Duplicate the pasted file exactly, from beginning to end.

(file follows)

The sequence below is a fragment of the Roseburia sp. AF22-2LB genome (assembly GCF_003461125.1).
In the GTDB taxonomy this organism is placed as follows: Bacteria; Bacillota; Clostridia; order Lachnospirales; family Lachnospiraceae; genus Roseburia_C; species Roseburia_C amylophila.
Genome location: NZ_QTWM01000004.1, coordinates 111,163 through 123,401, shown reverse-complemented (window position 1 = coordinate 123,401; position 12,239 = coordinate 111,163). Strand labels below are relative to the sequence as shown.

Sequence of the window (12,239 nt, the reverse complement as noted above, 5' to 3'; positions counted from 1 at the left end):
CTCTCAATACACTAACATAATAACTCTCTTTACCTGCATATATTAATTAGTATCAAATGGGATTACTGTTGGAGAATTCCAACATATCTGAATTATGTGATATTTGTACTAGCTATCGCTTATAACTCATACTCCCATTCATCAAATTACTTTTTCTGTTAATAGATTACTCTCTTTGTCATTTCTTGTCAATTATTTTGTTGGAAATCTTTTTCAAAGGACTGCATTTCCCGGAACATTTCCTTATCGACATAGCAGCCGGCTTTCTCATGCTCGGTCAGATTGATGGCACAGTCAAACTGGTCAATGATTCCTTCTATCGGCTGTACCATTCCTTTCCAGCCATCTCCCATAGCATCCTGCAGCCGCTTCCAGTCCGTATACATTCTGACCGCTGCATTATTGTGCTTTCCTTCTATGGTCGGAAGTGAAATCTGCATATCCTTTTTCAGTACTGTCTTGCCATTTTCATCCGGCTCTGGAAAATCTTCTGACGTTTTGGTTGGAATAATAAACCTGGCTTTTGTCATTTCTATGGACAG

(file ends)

The sequence below is a fragment of the Roseburia sp. AF22-2LB genome (assembly GCF_003461125.1).
In the GTDB taxonomy this organism is placed as follows: Bacteria; Bacillota; Clostridia; order Lachnospirales; family Lachnospiraceae; genus Roseburia_C; species Roseburia_C amylophila.
Genome location: NZ_QTWM01000004.1, coordinates 111,163 through 123,401, shown reverse-complemented (window position 1 = coordinate 123,401; position 12,239 = coordinate 111,163). Strand labels below are relative to the sequence as shown.

Sequence of the window (12,239 nt, the reverse complement as noted above, 5' to 3'; positions counted from 1 at the left end):
CTCTCAATACACTAACATAATAACTCTCTTTACCTGCATATATTAATTAGTATCAAATGGGATTACTGTTGGAGAATTCCAACATATCTGAATTATGTGATATTTGTACTAGCTATCGCTTATAACTCATACTCCCATTCATCAAATTACTTTTTCTGTTAATAGATTACTCTCTTTGTCATTTCTTGTCAATTATTTTGTTGGAAATCTTTTTCAAAGGACTGCATTTCCCGGAACATTTCCTTATCGACATAGCAGCCGGCTTTCTCATGCTCGGTCAGATTGATGGCACAGTCAAACTGGTCAATGATTCCTTCTATCGGCTGTACCATTCCTTTCCAGCCATCTCCCATAGCATCCTGCAGCCGCTTCCAGTCCGTATACATTCTGACCGCTGCATTATTGTGCTTTCCTTCTATGGTCGGAAGTGAAATCTGCATATCCTTTTTCAGTACTGTCTTGCCATTTTCATCCGGCTCTGGAAAATCTTCTGACGTTTTGGTTGGAATAATAAACCTGGCTTTTGTCATTTCTATGGACAG